Making roselle syrup

These branches were so weighed down by fruits that a heavy downpour would have broken the plant stems

These branches were so weighed down by fruits that a heavy downpour would have broken the plant stems

The roselle plants were dipping lower and lower because the branches were absolutely laden with fruits, so we decided to harvest them and make another lot of roselle syrup.

This harvest included over 50 roselle fruits. We soaked and rinsed the calyces after harvesting them, then separated the inner seed pods from the calyces. We rinsed the prepared calyces again before boiling them because the pods, depending on their maturity, felt a little gummy or gritty. You may also want to wear a glove on the hand holding the fruit because your skin may start to itch because of the gummy/gritty ooze from the fruits.

A cluster of roselle fruits closely spaced together. That's what I call prolific!

A cluster of roselle fruits closely spaced together. That’s what I call prolific!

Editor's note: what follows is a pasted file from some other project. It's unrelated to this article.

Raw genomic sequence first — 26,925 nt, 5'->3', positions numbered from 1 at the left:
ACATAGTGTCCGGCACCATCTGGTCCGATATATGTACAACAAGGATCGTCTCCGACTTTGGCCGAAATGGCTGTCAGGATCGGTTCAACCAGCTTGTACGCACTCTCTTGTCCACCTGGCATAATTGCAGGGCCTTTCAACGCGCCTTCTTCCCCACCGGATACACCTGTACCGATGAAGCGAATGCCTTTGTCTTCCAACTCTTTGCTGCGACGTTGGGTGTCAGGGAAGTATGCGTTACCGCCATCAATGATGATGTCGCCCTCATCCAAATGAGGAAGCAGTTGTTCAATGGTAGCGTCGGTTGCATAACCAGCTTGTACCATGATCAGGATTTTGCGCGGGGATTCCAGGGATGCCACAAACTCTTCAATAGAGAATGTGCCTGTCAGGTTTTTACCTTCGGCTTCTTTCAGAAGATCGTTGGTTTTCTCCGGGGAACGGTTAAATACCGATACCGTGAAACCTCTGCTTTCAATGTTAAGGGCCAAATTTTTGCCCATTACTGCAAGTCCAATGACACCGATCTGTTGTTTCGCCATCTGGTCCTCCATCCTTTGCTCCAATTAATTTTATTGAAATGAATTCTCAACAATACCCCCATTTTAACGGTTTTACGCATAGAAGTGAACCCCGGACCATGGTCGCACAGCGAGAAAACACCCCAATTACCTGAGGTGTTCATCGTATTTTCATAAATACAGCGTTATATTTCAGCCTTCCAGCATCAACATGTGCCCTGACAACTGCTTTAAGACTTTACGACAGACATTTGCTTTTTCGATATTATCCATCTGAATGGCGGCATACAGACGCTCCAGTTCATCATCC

When making the syrup, I like to use about double the amount of water to the quantity of calyces. The boiling process doesn’t take very long – up to about 15 minutes for it to come to a boil and for the calyces to shed their colour and flavour into the liquid. I stop boiling when they become translucent. Then it’s time to remove the calyces and let them cool before adding them to the compost heap. While the liquid is still warm, I sweeten it just a little, because some people don’t like things overly-sweet, and those who want it sweeter can add more, to taste, later. When it cools, it gets stored in the fridge.

This is the point along the stem where the fruits start from behind the flower, and the buds are in front of it. They look almost the same in both stages, don't they?

This is the point along the stem where the fruits start from behind the flower, and the buds are in front of it. They look almost the same in both stages, don’t they?

We got just over 2 litres of syrup from this lot this time. I think it will last us a while, because it’s rather concentrated and will stretch for quite a while…

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